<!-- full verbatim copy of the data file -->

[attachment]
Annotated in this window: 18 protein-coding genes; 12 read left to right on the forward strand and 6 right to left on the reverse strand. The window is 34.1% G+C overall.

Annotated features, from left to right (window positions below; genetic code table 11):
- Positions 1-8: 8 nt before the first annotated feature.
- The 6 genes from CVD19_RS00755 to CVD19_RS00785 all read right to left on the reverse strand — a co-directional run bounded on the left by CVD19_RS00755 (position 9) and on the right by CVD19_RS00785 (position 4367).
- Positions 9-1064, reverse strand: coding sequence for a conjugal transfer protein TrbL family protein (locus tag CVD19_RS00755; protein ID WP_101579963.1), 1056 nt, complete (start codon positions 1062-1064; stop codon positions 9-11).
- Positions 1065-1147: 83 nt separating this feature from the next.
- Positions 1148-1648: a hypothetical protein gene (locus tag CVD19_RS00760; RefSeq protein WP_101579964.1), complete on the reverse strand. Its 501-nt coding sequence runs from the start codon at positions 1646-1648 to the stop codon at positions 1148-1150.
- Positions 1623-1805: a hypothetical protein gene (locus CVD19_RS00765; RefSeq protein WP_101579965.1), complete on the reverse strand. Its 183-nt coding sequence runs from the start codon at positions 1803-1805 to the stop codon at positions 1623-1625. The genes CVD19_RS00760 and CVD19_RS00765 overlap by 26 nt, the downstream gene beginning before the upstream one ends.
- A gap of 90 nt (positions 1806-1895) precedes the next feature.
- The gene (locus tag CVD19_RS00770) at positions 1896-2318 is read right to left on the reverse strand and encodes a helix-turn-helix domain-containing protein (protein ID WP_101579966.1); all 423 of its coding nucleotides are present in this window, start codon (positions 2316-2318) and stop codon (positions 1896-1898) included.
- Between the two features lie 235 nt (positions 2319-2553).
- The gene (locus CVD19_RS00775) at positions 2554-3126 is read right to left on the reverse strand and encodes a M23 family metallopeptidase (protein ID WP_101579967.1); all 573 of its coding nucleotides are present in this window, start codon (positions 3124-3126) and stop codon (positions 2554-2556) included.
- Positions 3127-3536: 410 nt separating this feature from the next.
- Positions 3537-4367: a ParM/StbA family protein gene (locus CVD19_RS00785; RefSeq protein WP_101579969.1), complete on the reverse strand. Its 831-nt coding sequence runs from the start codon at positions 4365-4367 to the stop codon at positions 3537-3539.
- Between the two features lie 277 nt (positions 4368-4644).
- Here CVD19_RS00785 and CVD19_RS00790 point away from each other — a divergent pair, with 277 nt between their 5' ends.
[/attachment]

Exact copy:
Annotated in this window: 18 protein-coding genes; 12 read left to right on the forward strand and 6 right to left on the reverse strand. The window is 34.1% G+C overall.

Annotated features, from left to right (window positions below; genetic code table 11):
- Positions 1-8: 8 nt before the first annotated feature.
- The 6 genes from CVD19_RS00755 to CVD19_RS00785 all read right to left on the reverse strand — a co-directional run bounded on the left by CVD19_RS00755 (position 9) and on the right by CVD19_RS00785 (position 4367).
- Positions 9-1064, reverse strand: coding sequence for a conjugal transfer protein TrbL family protein (locus tag CVD19_RS00755; protein ID WP_101579963.1), 1056 nt, complete (start codon positions 1062-1064; stop codon positions 9-11).
- Positions 1065-1147: 83 nt separating this feature from the next.
- Positions 1148-1648: a hypothetical protein gene (locus tag CVD19_RS00760; RefSeq protein WP_101579964.1), complete on the reverse strand. Its 501-nt coding sequence runs from the start codon at positions 1646-1648 to the stop codon at positions 1148-1150.
- Positions 1623-1805: a hypothetical protein gene (locus CVD19_RS00765; RefSeq protein WP_101579965.1), complete on the reverse strand. Its 183-nt coding sequence runs from the start codon at positions 1803-1805 to the stop codon at positions 1623-1625. The genes CVD19_RS00760 and CVD19_RS00765 overlap by 26 nt, the downstream gene beginning before the upstream one ends.
- A gap of 90 nt (positions 1806-1895) precedes the next feature.
- The gene (locus tag CVD19_RS00770) at positions 1896-2318 is read right to left on the reverse strand and encodes a helix-turn-helix domain-containing protein (protein ID WP_101579966.1); all 423 of its coding nucleotides are present in this window, start codon (positions 2316-2318) and stop codon (positions 1896-1898) included.
- Between the two features lie 235 nt (positions 2319-2553).
- The gene (locus CVD19_RS00775) at positions 2554-3126 is read right to left on the reverse strand and encodes a M23 family metallopeptidase (protein ID WP_101579967.1); all 573 of its coding nucleotides are present in this window, start codon (positions 3124-3126) and stop codon (positions 2554-2556) included.
- Positions 3127-3536: 410 nt separating this feature from the next.
- Positions 3537-4367: a ParM/StbA family protein gene (locus CVD19_RS00785; RefSeq protein WP_101579969.1), complete on the reverse strand. Its 831-nt coding sequence runs from the start codon at positions 4365-4367 to the stop codon at positions 3537-3539.
- Between the two features lie 277 nt (positions 4368-4644).
- Here CVD19_RS00785 and CVD19_RS00790 point away from each other — a divergent pair, with 277 nt between their 5' ends.